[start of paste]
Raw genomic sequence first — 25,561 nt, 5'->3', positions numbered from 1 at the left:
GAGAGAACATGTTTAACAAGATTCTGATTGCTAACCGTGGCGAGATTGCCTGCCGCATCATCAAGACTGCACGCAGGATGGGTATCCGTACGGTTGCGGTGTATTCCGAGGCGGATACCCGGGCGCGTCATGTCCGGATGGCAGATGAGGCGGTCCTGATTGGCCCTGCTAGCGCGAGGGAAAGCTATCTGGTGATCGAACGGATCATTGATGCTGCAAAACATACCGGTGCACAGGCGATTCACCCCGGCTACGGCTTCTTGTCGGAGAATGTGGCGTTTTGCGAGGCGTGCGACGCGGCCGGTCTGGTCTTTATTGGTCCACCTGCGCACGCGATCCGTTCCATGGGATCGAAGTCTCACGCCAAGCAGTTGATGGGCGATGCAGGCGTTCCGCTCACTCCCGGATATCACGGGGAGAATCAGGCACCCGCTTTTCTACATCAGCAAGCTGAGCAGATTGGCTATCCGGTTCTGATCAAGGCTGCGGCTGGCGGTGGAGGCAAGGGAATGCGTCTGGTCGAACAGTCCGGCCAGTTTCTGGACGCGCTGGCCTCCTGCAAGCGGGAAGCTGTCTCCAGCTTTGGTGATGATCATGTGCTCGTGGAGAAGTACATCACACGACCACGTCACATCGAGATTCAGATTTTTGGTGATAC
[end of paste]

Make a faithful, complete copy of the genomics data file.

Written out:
Raw genomic sequence first — 25,561 nt, 5'->3', positions numbered from 1 at the left:
GAGAGAACATGTTTAACAAGATTCTGATTGCTAACCGTGGCGAGATTGCCTGCCGCATCATCAAGACTGCACGCAGGATGGGTATCCGTACGGTTGCGGTGTATTCCGAGGCGGATACCCGGGCGCGTCATGTCCGGATGGCAGATGAGGCGGTCCTGATTGGCCCTGCTAGCGCGAGGGAAAGCTATCTGGTGATCGAACGGATCATTGATGCTGCAAAACATACCGGTGCACAGGCGATTCACCCCGGCTACGGCTTCTTGTCGGAGAATGTGGCGTTTTGCGAGGCGTGCGACGCGGCCGGTCTGGTCTTTATTGGTCCACCTGCGCACGCGATCCGTTCCATGGGATCGAAGTCTCACGCCAAGCAGTTGATGGGCGATGCAGGCGTTCCGCTCACTCCCGGATATCACGGGGAGAATCAGGCACCCGCTTTTCTACATCAGCAAGCTGAGCAGATTGGCTATCCGGTTCTGATCAAGGCTGCGGCTGGCGGTGGAGGCAAGGGAATGCGTCTGGTCGAACAGTCCGGCCAGTTTCTGGACGCGCTGGCCTCCTGCAAGCGGGAAGCTGTCTCCAGCTTTGGTGATGATCATGTGCTCGTGGAGAAGTACATCACACGACCACGTCACATCGAGATTCAGATTTTTGGTGATAC